HTC reported its fourth quarter earnings on Monday, revealing a decline in revenue and profits over the fourth quarter of last year. The company expects its lackluster trend to continue into the first quarter of this year, and said that it plans to focus on making the best smartphones, while also creating a “compelling mid-range portfolio.” That could be a dangerous move if HTC isn’t careful – the mid-range market is crowded, and there are new trends that HTC so far hasn’t adopted.
First, we have to consider the competition. Samsung has been owning the smartphone market as a whole recently, and has a huge array of entry-level and mid-range smartphones. There are so many, in fact, that it’s almost hard to keep track of all of the different SKUs the company releases around the world. Samsung has also helped create its own success through aggressive marketing strategies, and it has a lot more money to spend than HTC does.
Samsung will likely continue to be HTC’s top competitor – the firm shipped a record number of smartphones last quarter and a stunning 319.9 million units in all of 2013. That’s not even taking into considering Apple’s own intentions to try to enter into the mid-range market with new handsets, though so far the iPhone 5c has failed to meet the company’s expectations. In China, HTC faces Samsung, Huawei, ZTE and other vendors that have already succeeded in the low and mid-range markets. What will HTC do that can change that? There are other reasons HTC needs to be cautious.
Lenovo recently acquired Motorola Mobility, and one of the driving factors was its desire to enter the U.S. smartphone market. With Motorola, Lenovo now has partnerships with major U.S. carriers and a brand name consumers recognize. The company is bullish, too, and has its eyes set on beating out Samsung and Apple in the coming years. Can HTC compete with yet another company that’s going to go all-out to attract as many U.S. consumers as possible? We don’t know that answer yet. Lenovo will also spread its wings into other markets, such as Latin America, and will no doubt be just as aggressive in Europe and China, especially as it tries to make the deal profitable and worthwhile.
HTC hasn’t really adopted to the budget unlocked handset market the way others have. Yes, you can buy older Desire-branded phones at a discount, but it hasn’t really released new phones at low off-contract prices in developed markets that offer any compelling reason to choose HTC over another smartphone. Chinese vendors have been doing it for a while, and during CES we saw new devices from ASUS, Huawei and other firms that offer compelling specs at affordable price points all under $300 without a contract. These aren’t just watered-down handsets, they’re devices with 5-inch and 6-inch displays, like the ZenFone 5 and ZenFone 6, and even tablet/phone hybrids like the PadFone mini. My point is that the mid-range market isn’t just about being low-end low-cost watered-down versions of flagship products, it’s now a market of compelling phones.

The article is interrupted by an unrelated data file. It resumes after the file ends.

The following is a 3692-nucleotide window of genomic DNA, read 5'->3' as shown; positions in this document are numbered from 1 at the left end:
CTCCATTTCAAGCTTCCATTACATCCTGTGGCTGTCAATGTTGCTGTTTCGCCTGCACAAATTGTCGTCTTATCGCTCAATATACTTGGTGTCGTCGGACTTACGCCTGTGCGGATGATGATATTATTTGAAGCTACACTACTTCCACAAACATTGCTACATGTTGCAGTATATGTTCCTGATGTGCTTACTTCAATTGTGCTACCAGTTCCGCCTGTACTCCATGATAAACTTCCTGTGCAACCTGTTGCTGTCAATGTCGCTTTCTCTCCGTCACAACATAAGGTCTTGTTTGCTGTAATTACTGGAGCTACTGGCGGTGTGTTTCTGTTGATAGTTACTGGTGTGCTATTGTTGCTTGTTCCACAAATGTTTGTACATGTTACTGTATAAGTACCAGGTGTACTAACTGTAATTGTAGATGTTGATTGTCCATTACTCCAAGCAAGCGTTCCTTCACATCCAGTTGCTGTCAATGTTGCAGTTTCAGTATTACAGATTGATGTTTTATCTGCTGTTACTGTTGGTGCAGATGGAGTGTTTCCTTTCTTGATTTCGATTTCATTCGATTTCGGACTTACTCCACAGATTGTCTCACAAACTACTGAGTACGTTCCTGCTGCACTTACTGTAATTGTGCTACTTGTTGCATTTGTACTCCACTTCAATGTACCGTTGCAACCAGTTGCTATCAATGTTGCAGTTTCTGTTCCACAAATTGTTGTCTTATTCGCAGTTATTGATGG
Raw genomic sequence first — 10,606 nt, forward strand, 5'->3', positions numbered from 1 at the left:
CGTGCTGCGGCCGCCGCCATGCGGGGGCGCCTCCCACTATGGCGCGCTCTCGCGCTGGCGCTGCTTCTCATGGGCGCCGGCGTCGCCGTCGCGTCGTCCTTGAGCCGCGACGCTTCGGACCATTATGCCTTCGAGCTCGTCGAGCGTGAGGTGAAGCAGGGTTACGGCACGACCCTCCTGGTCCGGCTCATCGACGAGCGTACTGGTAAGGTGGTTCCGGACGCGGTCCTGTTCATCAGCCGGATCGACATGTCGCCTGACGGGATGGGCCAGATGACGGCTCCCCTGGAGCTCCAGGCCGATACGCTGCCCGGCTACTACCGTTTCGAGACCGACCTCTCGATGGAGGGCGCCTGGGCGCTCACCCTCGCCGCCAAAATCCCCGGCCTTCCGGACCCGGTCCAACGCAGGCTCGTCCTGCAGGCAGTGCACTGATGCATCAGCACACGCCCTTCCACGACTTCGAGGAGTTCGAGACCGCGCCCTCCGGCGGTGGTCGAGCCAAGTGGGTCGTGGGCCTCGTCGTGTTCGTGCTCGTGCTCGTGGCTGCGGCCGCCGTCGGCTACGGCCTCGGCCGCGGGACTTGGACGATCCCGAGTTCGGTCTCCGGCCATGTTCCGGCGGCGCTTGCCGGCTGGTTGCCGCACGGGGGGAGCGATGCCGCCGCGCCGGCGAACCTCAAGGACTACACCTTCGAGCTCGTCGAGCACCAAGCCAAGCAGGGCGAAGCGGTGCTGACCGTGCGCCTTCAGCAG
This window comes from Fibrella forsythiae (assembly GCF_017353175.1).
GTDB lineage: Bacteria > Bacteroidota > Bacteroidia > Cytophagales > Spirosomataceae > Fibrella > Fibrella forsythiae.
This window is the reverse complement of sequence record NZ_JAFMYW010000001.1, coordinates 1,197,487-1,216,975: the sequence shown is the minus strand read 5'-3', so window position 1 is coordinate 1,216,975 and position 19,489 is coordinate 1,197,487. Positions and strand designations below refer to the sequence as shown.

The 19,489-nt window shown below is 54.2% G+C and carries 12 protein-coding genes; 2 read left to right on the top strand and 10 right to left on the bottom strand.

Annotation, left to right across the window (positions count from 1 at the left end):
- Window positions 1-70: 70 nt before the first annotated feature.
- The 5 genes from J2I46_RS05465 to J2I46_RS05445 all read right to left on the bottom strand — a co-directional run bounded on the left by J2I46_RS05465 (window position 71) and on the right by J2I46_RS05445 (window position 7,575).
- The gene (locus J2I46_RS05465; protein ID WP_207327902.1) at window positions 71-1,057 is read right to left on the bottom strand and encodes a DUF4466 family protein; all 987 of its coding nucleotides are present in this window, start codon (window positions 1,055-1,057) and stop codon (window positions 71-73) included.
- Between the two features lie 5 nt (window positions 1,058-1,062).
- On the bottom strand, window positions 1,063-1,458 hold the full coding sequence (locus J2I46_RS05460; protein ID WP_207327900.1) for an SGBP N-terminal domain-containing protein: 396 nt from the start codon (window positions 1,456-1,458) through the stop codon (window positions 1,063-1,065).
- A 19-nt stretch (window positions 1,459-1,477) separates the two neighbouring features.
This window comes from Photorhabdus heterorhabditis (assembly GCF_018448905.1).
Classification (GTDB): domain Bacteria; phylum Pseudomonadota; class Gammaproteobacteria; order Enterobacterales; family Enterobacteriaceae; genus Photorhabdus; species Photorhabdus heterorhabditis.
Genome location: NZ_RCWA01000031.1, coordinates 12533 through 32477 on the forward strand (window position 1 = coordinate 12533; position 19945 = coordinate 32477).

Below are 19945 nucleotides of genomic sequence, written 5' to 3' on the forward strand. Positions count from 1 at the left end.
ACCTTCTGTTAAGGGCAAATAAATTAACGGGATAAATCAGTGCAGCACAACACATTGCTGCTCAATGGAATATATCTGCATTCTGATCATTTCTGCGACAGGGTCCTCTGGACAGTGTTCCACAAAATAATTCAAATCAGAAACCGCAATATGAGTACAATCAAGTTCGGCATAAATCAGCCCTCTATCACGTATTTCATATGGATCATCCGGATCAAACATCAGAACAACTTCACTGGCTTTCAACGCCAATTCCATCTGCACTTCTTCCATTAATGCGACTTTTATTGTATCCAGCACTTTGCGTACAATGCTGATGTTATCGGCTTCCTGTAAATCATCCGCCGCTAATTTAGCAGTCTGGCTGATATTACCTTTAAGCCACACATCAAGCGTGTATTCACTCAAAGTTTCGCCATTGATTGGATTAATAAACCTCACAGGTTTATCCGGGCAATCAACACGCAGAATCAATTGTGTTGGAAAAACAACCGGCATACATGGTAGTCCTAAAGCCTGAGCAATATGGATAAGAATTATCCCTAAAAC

In the U.S. last year, Motorola introduced the Moto G for just $179, though you can pick it up on carriers for $99 without a contract, too. I admit it’s a low-end Moto X, but it has its own attractions: swappable covers, Android 4.4 KitKat out-of-the-box and a first-class user experience. HTC hasn’t recently paid a lot of attention to this market, though I wonder if that might be a better strategy.
Perhaps it will, and perhaps that’s what HTC meant this morning when it said it will put a renewed focus on “mid-range” handsets. That’s only an assumption, though, since HTC hasn’t so far tried to corner that market. Instead of releasing new Desire smartphones – I think it’s time to put that name to rest – HTC could try to follow ASUS’ path by creating new, compelling devices with desirable form factors and colors. Devices that attract consumers from all markets instead of just who can’t afford a more expensive smartphone.
In other words, HTC might do well to follow Motorola’s tracks in creating an off-contract low-cost device that’s sold around the world, not just in a few markets. In the U.S., that device could be an attractive secondary smartphone for travelers. It could also sell well on carriers who are beefing up new off-contract portfolios, and it may help the company compete better in emerging markets. The focus of course needs to be on creating a device people actually want not just one with a low price tag that consumers simply settle with.
The good news? HTC has the people and the know-how to get it done. It knows how to make great handsets as we’ve seen over the past several years. The software engineers are super talented, too, and I’m a big fan of HTC Sense and the customization the team adds to its Android overlay. Better yet, HTC knows how to make distinguishing handsets with options like Highlights, Zoe, Ultrapixel cameras and BoomSound speakers all making a debut in the HTC One. This isn’t a matter of HTC not understanding how to create a mid-range handset, it’s just a matter of the company doing it right.
HTC knows its struggles are going to continue at least through the next quarter, when it expects yet another fall off in revenue and a loss for the quarter. We’ll need to see it create a new space for itself in the mid-range market, and competing in that arena is going to be a lot harder than it once was.